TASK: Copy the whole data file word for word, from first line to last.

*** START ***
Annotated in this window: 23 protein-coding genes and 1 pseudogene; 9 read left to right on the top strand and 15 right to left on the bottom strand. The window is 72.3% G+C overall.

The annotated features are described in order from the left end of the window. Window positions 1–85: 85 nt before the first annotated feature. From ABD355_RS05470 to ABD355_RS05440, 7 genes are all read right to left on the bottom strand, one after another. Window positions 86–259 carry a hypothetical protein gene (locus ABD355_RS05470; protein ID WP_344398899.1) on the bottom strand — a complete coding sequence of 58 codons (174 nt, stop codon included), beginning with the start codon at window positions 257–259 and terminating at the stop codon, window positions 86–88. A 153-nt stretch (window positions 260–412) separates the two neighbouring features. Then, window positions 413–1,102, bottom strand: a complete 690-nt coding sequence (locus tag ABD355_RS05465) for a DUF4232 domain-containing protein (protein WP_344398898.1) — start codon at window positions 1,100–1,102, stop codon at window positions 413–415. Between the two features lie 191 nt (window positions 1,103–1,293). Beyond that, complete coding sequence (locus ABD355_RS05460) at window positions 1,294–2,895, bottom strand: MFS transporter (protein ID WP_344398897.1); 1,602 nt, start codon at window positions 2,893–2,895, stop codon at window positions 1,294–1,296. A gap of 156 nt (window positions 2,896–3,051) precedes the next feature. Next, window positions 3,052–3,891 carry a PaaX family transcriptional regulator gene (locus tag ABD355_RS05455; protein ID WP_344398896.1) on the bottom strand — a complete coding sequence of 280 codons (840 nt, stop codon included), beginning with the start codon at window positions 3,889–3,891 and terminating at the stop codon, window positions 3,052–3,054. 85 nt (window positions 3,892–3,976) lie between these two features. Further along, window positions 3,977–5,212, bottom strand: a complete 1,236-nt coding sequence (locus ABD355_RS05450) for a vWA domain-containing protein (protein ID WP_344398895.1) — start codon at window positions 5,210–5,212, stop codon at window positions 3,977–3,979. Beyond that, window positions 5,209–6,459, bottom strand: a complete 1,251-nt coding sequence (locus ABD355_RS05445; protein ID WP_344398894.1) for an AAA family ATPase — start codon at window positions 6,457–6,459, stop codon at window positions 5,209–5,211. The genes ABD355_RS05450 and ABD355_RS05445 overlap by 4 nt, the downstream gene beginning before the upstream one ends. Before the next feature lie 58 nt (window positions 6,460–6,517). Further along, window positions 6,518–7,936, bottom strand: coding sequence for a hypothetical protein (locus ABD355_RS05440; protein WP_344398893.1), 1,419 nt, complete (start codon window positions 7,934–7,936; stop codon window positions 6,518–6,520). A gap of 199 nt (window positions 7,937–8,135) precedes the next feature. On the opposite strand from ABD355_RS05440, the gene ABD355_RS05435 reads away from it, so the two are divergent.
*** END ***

Annotated in this window: 23 protein-coding genes and 1 pseudogene; 9 read left to right on the top strand and 15 right to left on the bottom strand. The window is 72.3% G+C overall.

The annotated features are described in order from the left end of the window. Window positions 1–85: 85 nt before the first annotated feature. From ABD355_RS05470 to ABD355_RS05440, 7 genes are all read right to left on the bottom strand, one after another. Window positions 86–259 carry a hypothetical protein gene (locus ABD355_RS05470; protein ID WP_344398899.1) on the bottom strand — a complete coding sequence of 58 codons (174 nt, stop codon included), beginning with the start codon at window positions 257–259 and terminating at the stop codon, window positions 86–88. A 153-nt stretch (window positions 260–412) separates the two neighbouring features. Then, window positions 413–1,102, bottom strand: a complete 690-nt coding sequence (locus tag ABD355_RS05465) for a DUF4232 domain-containing protein (protein WP_344398898.1) — start codon at window positions 1,100–1,102, stop codon at window positions 413–415. Between the two features lie 191 nt (window positions 1,103–1,293). Beyond that, complete coding sequence (locus ABD355_RS05460) at window positions 1,294–2,895, bottom strand: MFS transporter (protein ID WP_344398897.1); 1,602 nt, start codon at window positions 2,893–2,895, stop codon at window positions 1,294–1,296. A gap of 156 nt (window positions 2,896–3,051) precedes the next feature. Next, window positions 3,052–3,891 carry a PaaX family transcriptional regulator gene (locus tag ABD355_RS05455; protein ID WP_344398896.1) on the bottom strand — a complete coding sequence of 280 codons (840 nt, stop codon included), beginning with the start codon at window positions 3,889–3,891 and terminating at the stop codon, window positions 3,052–3,054. 85 nt (window positions 3,892–3,976) lie between these two features. Further along, window positions 3,977–5,212, bottom strand: a complete 1,236-nt coding sequence (locus ABD355_RS05450) for a vWA domain-containing protein (protein ID WP_344398895.1) — start codon at window positions 5,210–5,212, stop codon at window positions 3,977–3,979. Beyond that, window positions 5,209–6,459, bottom strand: a complete 1,251-nt coding sequence (locus ABD355_RS05445; protein ID WP_344398894.1) for an AAA family ATPase — start codon at window positions 6,457–6,459, stop codon at window positions 5,209–5,211. The genes ABD355_RS05450 and ABD355_RS05445 overlap by 4 nt, the downstream gene beginning before the upstream one ends. Before the next feature lie 58 nt (window positions 6,460–6,517). Further along, window positions 6,518–7,936, bottom strand: coding sequence for a hypothetical protein (locus ABD355_RS05440; protein WP_344398893.1), 1,419 nt, complete (start codon window positions 7,934–7,936; stop codon window positions 6,518–6,520). A gap of 199 nt (window positions 7,937–8,135) precedes the next feature. On the opposite strand from ABD355_RS05440, the gene ABD355_RS05435 reads away from it, so the two are divergent.